NOTA 2016 fitted a massive amount of material in across three days, which left me informed, refreshed and looking forward to next year’s meeting in Cardiff (20th – 22nd September 2017).

Kieran McCartan, Ph.D

Friday, October 7, 2016

Introducing Raliance – A New Prevention Initiative to End Sexual Violence in One Generation

Three leading national organizations have joined forces to establish a visible presence for sexual violence prevention. With multi-year funding from the National Football League (NFL), the National Sexual Violence Resource Center (NSVRC), PreventConnect/California Coalition Against Sexual Assault (CALCASA), and the National Alliance to End Sexual Violence have established an office in downtown Washington DC. In July, the collaborative announced its new name and tagline – Raliance: Ending Sexual Violence in One Generation. It conveys the conviction and urgency of the mission and the need to “rally” partners and “align” goals.
In July Raliance also announced its first round of grants with nearly $1.2 million being awarded to 27 programs across the country who are helping to advance Raliance goals in a variety of ways and settings.  One thing that is unique about Raliance is that it marks the first time victim advocacy organizations have prioritized funding for projects specifically working to prevent perpetration. Raliance has established reducing the likelihood of perpetration of sexual violence as one of the top three priorities for its grant program. As staff at leading national organizations (NSVRC and PreventConnect/CALCASA) and as members of ATSA, we are excited to see ending perpetration as a key element of our ambitious, yet, important goal to end sexual violence in one generation.
The NFL became interested in learning more about domestic and sexual violence a few years ago as a result of some high profile incidents that attracted media attention. As an institution, they are certainly not alone in dealing with such behaviors; however they took a far different approach than most organizations. They invested considerable time, effort, and resources into learning about the issues and trying to figure out how to best use their influence to become part of the solution. They made internal changes in policies and practices, met with many experts from across the country, provided trainings and resources to staff, teams, and players, provided funding to the Domestic Violence Hotline, and provided start-up funding to Raliance to build capacity in the field for preventing sexual violence. This type of corporate responsibility and leadership is what is needed to change our culture.  We invite other corporate partners to join our efforts. 
ATSA has been at the forefront in collaborative work to bring victim advocates and sex offender treatment providers together to share their expertise in order to develop more comprehensive and effective responses to sexual violence when it occurs.  Through extensive conversations (while exploring definitions, acronyms, and research findings) we have come to realize that we share the same goals – particularly around preventing first-time and subsequent acts of sexual abuse.  Thus the ATSA prevention committee was created and continues to be a lively forum for exploring promising strategies. We are both active members of the ATSA prevention committee where committee members demonstrate that same passion for prevention and commitment to collaboration as Raliance.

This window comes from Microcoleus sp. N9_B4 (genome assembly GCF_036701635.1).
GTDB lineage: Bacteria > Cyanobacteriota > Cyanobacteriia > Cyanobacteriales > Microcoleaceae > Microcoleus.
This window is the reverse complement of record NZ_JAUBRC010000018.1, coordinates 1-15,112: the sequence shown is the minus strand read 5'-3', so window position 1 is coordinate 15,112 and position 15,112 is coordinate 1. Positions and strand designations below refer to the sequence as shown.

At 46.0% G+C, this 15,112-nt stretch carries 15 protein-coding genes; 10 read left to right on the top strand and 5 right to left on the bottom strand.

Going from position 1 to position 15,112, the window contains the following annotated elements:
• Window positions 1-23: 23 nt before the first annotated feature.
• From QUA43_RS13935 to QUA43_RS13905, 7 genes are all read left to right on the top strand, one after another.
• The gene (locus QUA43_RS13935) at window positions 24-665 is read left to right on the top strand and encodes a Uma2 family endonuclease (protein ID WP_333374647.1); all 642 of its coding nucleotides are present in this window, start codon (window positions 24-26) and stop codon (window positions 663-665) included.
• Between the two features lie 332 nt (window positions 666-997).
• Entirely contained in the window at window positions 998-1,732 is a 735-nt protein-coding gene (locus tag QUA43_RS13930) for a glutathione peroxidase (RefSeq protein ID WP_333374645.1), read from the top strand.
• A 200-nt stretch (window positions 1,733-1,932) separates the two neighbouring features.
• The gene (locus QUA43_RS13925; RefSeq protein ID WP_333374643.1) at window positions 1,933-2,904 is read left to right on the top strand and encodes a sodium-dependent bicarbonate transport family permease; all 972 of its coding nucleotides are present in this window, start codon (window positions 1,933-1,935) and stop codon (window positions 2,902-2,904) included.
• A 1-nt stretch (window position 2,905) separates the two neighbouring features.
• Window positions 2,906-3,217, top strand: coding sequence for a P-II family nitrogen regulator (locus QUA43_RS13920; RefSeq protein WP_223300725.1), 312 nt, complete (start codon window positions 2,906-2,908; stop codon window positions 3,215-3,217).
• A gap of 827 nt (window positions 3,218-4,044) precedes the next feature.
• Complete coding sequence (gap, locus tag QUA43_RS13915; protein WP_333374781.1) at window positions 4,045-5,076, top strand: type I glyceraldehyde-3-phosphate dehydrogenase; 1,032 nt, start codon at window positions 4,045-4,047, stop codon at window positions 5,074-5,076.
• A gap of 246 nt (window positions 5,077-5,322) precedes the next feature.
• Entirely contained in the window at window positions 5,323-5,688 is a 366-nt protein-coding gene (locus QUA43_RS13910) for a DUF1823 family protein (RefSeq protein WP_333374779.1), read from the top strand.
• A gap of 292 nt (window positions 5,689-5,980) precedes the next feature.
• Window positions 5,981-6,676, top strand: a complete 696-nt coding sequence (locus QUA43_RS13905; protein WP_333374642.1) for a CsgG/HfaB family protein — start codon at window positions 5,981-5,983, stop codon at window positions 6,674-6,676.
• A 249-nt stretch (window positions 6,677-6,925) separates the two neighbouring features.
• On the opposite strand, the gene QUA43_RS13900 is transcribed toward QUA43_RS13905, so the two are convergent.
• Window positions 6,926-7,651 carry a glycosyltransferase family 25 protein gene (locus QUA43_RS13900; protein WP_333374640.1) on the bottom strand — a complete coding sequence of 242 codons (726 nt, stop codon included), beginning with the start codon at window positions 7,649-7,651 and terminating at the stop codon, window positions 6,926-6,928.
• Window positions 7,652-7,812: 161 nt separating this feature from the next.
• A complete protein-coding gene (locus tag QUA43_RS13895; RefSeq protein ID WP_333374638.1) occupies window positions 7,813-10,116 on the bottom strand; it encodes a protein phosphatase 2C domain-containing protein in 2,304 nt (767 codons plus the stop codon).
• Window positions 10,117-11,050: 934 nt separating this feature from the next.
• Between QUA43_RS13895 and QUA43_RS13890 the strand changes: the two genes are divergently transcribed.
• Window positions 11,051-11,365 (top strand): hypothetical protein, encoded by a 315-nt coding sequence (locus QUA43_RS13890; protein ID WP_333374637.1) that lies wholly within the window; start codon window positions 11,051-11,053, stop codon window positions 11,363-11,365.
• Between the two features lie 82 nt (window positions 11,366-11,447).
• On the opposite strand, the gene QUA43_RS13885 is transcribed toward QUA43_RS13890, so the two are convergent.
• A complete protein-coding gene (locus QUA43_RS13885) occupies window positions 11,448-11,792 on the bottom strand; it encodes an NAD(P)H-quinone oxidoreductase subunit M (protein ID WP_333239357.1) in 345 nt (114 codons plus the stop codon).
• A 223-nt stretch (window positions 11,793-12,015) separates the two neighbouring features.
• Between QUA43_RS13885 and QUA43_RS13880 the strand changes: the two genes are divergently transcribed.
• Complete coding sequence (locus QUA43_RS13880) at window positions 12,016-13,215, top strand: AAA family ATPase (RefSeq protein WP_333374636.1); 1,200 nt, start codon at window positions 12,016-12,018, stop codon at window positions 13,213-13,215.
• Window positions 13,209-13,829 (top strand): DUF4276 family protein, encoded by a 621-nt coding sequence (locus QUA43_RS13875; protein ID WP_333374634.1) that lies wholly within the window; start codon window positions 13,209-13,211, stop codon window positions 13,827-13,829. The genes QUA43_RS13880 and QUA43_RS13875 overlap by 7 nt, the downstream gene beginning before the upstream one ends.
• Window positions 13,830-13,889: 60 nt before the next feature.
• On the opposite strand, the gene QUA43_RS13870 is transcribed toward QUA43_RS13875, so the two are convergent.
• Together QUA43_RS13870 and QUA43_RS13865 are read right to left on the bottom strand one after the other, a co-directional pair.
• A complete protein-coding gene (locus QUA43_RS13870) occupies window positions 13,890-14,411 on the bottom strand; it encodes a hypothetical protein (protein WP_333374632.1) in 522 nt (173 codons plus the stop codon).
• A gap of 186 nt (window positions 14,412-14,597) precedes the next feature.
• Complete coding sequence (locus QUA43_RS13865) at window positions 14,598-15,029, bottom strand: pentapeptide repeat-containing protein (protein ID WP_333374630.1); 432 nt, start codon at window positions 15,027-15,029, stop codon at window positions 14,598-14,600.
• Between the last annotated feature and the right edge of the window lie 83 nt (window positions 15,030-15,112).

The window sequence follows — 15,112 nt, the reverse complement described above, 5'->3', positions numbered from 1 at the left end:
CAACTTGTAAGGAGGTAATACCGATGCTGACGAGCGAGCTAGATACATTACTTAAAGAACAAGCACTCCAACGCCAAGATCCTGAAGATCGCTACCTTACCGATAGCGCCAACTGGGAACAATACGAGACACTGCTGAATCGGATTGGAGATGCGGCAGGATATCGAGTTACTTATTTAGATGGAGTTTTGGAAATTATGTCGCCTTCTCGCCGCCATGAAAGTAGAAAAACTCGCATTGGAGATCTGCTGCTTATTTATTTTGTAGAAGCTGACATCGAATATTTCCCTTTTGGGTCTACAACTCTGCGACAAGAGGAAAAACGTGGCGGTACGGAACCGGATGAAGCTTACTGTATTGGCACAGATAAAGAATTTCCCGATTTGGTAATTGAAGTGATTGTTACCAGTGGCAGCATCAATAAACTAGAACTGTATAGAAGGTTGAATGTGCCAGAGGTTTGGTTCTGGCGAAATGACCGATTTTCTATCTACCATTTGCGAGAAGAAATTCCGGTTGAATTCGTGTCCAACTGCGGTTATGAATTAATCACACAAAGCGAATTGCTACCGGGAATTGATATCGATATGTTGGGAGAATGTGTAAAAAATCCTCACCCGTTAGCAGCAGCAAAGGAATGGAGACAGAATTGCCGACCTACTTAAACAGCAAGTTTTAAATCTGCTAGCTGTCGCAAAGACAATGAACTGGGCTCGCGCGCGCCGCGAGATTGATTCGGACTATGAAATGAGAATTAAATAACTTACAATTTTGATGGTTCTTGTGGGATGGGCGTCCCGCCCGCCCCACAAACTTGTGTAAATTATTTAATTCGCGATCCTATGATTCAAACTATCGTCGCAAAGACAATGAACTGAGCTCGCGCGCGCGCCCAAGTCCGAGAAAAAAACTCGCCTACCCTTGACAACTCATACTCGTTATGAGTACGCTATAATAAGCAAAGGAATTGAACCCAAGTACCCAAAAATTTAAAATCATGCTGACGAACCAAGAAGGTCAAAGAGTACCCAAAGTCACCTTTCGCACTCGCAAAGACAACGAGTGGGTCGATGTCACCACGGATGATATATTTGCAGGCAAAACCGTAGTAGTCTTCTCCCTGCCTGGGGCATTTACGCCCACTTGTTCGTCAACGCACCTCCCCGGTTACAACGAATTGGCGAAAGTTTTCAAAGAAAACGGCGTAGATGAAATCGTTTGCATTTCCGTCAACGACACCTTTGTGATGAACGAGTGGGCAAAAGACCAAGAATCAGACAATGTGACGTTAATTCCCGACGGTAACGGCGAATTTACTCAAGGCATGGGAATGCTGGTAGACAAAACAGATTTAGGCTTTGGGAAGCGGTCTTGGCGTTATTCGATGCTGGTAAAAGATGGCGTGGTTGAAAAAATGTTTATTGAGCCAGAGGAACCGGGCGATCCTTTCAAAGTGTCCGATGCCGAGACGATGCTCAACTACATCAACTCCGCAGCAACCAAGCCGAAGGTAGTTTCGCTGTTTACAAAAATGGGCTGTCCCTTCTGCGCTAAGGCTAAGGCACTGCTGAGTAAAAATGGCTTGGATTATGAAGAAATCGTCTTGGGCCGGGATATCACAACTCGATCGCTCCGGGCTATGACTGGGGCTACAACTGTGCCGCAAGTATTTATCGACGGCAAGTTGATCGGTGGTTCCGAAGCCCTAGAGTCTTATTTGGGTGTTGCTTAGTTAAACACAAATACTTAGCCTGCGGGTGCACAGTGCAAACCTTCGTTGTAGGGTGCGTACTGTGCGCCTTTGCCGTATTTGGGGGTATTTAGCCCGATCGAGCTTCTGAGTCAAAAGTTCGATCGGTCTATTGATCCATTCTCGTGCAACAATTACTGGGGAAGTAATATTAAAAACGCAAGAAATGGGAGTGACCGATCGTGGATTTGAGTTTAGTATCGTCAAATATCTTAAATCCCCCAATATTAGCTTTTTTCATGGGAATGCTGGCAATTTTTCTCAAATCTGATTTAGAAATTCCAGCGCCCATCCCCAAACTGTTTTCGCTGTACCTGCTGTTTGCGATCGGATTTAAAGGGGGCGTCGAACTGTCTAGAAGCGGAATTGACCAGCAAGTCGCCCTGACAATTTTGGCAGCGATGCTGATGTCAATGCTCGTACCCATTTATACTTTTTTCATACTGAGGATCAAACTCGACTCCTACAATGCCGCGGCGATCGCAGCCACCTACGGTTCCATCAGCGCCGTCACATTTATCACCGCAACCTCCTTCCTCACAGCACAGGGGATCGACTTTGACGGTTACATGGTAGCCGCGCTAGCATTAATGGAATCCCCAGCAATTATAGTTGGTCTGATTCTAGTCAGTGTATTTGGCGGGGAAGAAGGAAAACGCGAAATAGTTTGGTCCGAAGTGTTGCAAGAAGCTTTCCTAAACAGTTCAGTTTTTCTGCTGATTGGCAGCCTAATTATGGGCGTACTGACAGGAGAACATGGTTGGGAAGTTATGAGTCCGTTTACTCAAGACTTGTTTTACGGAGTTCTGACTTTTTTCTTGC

Prevention advocates are pleased for the sustained national attention on the issue of sexual violence among young adults (such as college campuses, military, and NFL). The Raliance collaborative knows that in order to make lasting changes in this culture (sometimes referred to as “rape culture”), we must change the behavioral norms at much younger ages.  By doing that, and aligning our collective goals and strategies, we know that we can continue the prevention momentum and, in fact, accelerate the positive changes.
In addition to awarding grants to build capacity in the field, Raliance has several other initiatives in the works including a report on the recent progress made to prevent sexual violence, mapping prevention assets in sports and athletics, a policy think tank, media training, and a youth leadership summit. For a complete list of current grantees visit Additional grants will be awarded annually, with the process opening in May or June and the projects beginning the following April. 

Karen Baker, National Sexual Violence Resource Center,  and David S. Lee, CALCASA-PreventConnect, members of the ATSA Prevention Committee

Monday, September 26, 2016

Sexual Harm: Multifaceted Problems, Interdisciplinary Solutions

Welcome, to our special 100th blog as a team. I would like to take this opportunity to thank the Journal, ATSA, the blogging team [thanks David and Jon] and all contributors, as well as everyone who reads the blogs. Here's to the next 100 blogs. Thanks. - Kieran